Sunday, 31 July 2011

Sourdough pizza

Sourdough pizza by flimbag
Sourdough pizza, a photo by flimbag on Flickr.

Compensating for the crappy challah!

White sourdough

White sourdough by flimbag
White sourdough, a photo by flimbag on Flickr.

The uselessness of my challah left me without bread. Whipped this up and let it prove overnight.

Saturday, 30 July 2011

Sourdough Challah -- baked!

Sourdough Challah by flimbag
Sourdough Challah, a photo by flimbag on Flickr.

Hardest loaf so far. Everything about this loaf was hard, and nothing behaved as the recipe said it would. It said it wouldn't rise during the bulk ferment and it rose like mad. It said the texture would be like modelling clay -- it was more like ointment. Braiding was murder. Then, it said it'd rise three times its size during a five hour prove, and it didn't rise at all!

Next time I try Challah, I'll do a yeasted one rather than a sourdough one.

But at least it's recognizable as challah!

Edit: On cutting, it's gotta be pronounced a failure. Too heavy and doughy. Will try again with yeast next time.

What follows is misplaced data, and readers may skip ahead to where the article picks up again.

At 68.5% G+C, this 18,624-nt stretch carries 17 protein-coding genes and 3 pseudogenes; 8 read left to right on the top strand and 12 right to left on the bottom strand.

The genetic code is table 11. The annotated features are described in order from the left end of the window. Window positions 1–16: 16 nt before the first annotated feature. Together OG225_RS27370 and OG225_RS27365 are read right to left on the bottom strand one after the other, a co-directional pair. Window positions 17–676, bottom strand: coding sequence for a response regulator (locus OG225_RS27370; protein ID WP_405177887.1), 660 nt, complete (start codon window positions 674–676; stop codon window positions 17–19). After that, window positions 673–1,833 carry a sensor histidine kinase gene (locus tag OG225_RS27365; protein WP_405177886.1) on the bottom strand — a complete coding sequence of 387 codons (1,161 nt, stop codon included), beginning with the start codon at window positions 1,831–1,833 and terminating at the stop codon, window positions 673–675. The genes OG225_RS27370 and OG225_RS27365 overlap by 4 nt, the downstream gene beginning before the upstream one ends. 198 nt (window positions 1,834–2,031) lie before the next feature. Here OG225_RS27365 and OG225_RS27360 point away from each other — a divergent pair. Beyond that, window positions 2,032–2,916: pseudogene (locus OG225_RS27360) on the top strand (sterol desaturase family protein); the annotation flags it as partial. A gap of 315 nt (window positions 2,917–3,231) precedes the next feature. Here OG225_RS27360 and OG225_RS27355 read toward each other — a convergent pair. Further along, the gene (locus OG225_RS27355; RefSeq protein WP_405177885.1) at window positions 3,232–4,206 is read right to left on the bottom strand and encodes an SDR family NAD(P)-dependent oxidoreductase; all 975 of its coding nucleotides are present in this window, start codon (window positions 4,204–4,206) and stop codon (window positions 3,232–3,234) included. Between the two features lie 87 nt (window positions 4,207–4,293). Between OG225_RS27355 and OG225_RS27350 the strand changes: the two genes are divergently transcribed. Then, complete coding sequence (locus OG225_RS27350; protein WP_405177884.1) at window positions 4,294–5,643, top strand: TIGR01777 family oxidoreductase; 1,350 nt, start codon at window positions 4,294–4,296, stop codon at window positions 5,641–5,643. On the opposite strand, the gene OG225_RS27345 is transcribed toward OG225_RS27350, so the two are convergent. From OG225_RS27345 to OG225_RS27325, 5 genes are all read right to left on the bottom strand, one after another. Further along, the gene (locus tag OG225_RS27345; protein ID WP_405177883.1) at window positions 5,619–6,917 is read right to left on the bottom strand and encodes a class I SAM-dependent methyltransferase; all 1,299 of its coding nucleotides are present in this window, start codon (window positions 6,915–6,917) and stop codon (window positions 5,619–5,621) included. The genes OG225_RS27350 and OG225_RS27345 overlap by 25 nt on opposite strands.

Sourdough Challah - proving

Sourdough Challah - proving by flimbag
Sourdough Challah - proving, a photo by flimbag on Flickr.

Holla! It's Challah!

Sourdough Challah - first ferment

Bertinet's method a revelation. I've watched the videos, never really believed it would happen.

Friday, 29 July 2011

Sourdough Challah

Built a biga-life firm sourdough starter tonight, with the aim of baking a couple of sourdough challah's tomorrow.

No question that this will be the most complex bread I've baked yet. Interesting to see how it goes. Gotta wait for my biga to triple in size, which it should have done by midday tomorrow.